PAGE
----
The two expressions I heard most often in the Florida dressing room post-game from Gudbranson , Luongo and Pirri were the lack of space on the ice and the playoff-style energy to the contest. Gudbranson said the Panthers didn’t designate a must-get number of points in the three tilts versus the Bruins, the first of which went to Florida in a single-point gain.

“Our playoffs started a long time ago. Knowing where we are in the standing in relation to Boston, it had to be tonight. It was a physical affair all night long. They brought it, we brought it. We’re really happy to come out on the top end,” Gudbranson said.

“At this point of the season, you’re going shift by shift, trying to match the intensity of your linemates and teammates, and trying to keep that strong momentum going forward.”

Luongo said the crowd’s enthusiasm was palpable. He easily stopped Patrice Bergeron and Brad Marchand before Pirri slowly skated in and 5-holed Tuukka Rask.

“It was a playoff game, playoff intensity,” Luongo said. “You could feel it. There was not a lot of room on the ice. We’re happy we got the win; you’d have liked to have got it in regulation, obviously, but we’ll take the two points and move on here.”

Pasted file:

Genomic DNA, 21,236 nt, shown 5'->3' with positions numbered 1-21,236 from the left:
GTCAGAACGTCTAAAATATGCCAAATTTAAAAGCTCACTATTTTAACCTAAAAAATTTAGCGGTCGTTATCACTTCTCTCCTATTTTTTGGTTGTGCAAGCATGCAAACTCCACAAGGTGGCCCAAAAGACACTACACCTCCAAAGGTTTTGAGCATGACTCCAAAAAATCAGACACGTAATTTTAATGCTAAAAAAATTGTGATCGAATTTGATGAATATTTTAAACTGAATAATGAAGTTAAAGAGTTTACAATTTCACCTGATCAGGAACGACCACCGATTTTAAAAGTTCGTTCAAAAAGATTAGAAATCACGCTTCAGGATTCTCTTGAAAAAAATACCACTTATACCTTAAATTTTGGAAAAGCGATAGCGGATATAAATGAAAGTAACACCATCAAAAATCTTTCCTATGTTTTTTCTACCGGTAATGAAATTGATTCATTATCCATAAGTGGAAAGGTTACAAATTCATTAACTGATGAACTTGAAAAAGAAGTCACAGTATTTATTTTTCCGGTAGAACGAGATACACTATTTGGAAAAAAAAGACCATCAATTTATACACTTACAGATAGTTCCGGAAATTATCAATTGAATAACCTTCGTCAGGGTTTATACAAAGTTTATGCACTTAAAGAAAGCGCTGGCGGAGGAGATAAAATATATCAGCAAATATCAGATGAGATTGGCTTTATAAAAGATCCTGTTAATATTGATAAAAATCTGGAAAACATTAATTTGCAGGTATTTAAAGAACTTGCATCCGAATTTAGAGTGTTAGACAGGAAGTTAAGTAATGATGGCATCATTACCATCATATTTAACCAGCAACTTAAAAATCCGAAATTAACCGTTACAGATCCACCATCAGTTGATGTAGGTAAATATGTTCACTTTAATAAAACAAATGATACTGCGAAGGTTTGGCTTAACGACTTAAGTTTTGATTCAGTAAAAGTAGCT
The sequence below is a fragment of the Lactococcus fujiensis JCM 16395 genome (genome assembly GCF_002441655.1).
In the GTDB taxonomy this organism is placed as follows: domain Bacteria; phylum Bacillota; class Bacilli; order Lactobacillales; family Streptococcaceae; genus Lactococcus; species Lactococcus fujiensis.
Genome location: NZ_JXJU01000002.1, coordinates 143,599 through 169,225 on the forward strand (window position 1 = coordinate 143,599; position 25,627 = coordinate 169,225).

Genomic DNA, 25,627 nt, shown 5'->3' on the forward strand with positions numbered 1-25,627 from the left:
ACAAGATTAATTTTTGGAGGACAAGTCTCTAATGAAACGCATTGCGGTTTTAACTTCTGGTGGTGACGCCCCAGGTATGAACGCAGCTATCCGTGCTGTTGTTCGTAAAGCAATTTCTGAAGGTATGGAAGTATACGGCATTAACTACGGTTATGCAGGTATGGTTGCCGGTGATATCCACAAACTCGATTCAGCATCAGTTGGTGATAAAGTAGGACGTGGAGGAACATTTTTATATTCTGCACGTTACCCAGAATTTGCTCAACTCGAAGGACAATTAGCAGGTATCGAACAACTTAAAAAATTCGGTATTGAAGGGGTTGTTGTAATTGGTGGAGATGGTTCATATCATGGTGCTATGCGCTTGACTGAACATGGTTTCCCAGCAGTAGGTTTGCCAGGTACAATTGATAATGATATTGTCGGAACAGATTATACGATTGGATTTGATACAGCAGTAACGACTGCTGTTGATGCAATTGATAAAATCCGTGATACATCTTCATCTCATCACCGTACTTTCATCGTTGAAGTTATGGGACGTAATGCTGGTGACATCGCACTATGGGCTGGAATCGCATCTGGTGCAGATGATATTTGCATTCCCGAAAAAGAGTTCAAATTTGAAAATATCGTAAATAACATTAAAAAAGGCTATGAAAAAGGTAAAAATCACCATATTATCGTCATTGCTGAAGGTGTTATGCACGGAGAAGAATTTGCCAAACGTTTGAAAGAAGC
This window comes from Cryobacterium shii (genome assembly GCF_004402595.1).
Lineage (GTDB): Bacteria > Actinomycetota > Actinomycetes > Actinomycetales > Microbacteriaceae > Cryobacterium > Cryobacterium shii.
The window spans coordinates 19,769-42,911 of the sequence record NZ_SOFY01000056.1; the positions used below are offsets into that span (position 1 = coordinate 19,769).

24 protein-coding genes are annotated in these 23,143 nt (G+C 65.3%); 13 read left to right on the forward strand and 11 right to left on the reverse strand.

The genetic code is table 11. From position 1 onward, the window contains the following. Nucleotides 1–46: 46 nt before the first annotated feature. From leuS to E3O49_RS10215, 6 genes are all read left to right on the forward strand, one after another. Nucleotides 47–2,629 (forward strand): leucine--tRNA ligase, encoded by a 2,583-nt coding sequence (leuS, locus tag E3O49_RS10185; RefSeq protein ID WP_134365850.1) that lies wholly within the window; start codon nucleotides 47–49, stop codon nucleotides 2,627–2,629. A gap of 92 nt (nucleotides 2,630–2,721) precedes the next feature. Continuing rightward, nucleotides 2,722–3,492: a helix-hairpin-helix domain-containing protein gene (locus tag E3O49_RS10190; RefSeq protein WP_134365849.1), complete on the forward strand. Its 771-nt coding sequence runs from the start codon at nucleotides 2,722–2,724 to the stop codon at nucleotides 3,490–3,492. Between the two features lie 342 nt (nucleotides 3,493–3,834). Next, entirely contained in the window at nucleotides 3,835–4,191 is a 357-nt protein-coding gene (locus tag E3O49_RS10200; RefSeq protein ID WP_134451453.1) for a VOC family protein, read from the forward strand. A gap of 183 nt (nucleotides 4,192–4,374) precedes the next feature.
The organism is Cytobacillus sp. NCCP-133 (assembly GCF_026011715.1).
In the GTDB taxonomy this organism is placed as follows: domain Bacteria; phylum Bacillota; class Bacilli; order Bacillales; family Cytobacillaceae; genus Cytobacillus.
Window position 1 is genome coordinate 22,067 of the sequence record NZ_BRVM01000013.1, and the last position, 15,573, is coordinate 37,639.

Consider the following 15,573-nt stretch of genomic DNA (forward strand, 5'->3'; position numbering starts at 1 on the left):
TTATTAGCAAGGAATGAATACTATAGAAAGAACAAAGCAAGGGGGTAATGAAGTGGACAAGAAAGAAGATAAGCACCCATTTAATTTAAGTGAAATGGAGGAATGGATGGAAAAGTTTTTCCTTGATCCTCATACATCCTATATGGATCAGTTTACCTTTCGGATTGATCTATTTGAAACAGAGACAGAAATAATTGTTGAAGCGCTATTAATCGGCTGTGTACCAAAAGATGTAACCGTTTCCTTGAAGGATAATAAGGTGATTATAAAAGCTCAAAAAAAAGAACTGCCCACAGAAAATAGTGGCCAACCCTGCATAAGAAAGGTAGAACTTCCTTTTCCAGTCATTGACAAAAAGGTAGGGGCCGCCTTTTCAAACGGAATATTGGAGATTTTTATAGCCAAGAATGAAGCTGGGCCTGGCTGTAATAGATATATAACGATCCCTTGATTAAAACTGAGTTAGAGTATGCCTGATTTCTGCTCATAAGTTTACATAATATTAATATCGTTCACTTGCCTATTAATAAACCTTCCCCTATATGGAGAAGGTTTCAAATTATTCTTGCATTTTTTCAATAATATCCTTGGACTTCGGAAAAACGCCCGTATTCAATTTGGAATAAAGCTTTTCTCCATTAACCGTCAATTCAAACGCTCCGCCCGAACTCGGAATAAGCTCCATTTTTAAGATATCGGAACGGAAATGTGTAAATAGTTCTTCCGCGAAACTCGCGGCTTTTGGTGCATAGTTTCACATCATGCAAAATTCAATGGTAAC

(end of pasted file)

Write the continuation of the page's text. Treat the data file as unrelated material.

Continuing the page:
In his second start since returning from injury, Luongo said he had no history on Boston center Ryan Spooner, the Bruins’ last chance at prolonging the game. Florida improved to 8-10 in shootouts  while Boston slipped to 3-9.

“I didn’t know what he was going to do,” Luongo said. “Once he went to the backhand, I tried to close the 5-hole and get a glove on it. He wasn’t able to get it high enough to get it over my shoulder, which was nice. Whenever you’re involved in those (playoff) types of games, the crowd goes along with it and it brings the energy in the building.”

Luongo has seen Pirri’s game-winning move on Rask, too. The Finnish goalie stopped Pirri in a 2-on-1 in overtime, then Pirri’s last blast of the 5-minute session whistled by the near post off a pass from Aleksander Barkov.

“Rask made one huge save on him, and (Pirri) missed on another, but Pirri’s so good and patient with the puck in the shootout. I see it in practice every day. It’s a tough move to stop,” Luongo said.

Pirri laugh and added of his molasses-like approach in the shootout: “I give Lu fits with that. It takes too long and wastes time.”

It wasn’t a perfect night for Florida. In fact, the scenario that played out was maybe third-best in the pecking order. Ottawa won over Toronto – whom the Senators play two more times – and Boston gained a point.

As always, there were many near misses for the Cats, too, most noticeably Dave Bolland failing on a tap-in. The center had a chance to quiet the belly-aching over his acquisition, and his assist on Jimmy Hayes’ tally in the first was a beautiful backhanded pass. But he came up short on Rask’s doorstep in his efforts to be the game’s No. 1 star. ESPN had that save in its top 10 plays, but the result was more about Bolland whiffing than Rask stonewalling.

Still, it was perhaps the best night of the year in Sunrise. A dramatic win over a tough opponent whom Florida has struggled against, all in the thick of a playoff race and played out in a front of a loud crowd.